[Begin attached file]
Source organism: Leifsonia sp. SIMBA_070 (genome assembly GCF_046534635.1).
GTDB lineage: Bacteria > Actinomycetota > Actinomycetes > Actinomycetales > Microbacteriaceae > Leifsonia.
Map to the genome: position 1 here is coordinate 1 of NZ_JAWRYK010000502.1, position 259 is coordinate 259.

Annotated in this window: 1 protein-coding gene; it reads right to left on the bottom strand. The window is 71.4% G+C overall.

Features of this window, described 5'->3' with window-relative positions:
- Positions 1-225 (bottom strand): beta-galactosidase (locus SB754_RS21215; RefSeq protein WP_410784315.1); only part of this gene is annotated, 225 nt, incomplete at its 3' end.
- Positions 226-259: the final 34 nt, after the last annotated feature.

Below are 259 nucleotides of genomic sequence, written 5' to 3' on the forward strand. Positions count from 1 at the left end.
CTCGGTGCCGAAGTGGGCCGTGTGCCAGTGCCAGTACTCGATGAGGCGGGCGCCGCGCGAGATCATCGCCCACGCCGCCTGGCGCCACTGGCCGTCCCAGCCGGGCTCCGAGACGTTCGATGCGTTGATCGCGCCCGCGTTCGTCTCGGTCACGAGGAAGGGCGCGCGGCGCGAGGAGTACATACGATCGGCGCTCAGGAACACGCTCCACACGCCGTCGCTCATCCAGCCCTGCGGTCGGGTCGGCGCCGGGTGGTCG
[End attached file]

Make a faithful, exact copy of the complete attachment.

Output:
Source organism: Leifsonia sp. SIMBA_070 (genome assembly GCF_046534635.1).
GTDB lineage: Bacteria > Actinomycetota > Actinomycetes > Actinomycetales > Microbacteriaceae > Leifsonia.
Map to the genome: position 1 here is coordinate 1 of NZ_JAWRYK010000502.1, position 259 is coordinate 259.

Annotated in this window: 1 protein-coding gene; it reads right to left on the bottom strand. The window is 71.4% G+C overall.

Features of this window, described 5'->3' with window-relative positions:
- Positions 1-225 (bottom strand): beta-galactosidase (locus SB754_RS21215; RefSeq protein WP_410784315.1); only part of this gene is annotated, 225 nt, incomplete at its 3' end.
- Positions 226-259: the final 34 nt, after the last annotated feature.

Below are 259 nucleotides of genomic sequence, written 5' to 3' on the forward strand. Positions count from 1 at the left end.
CTCGGTGCCGAAGTGGGCCGTGTGCCAGTGCCAGTACTCGATGAGGCGGGCGCCGCGCGAGATCATCGCCCACGCCGCCTGGCGCCACTGGCCGTCCCAGCCGGGCTCCGAGACGTTCGATGCGTTGATCGCGCCCGCGTTCGTCTCGGTCACGAGGAAGGGCGCGCGGCGCGAGGAGTACATACGATCGGCGCTCAGGAACACGCTCCACACGCCGTCGCTCATCCAGCCCTGCGGTCGGGTCGGCGCCGGGTGGTCG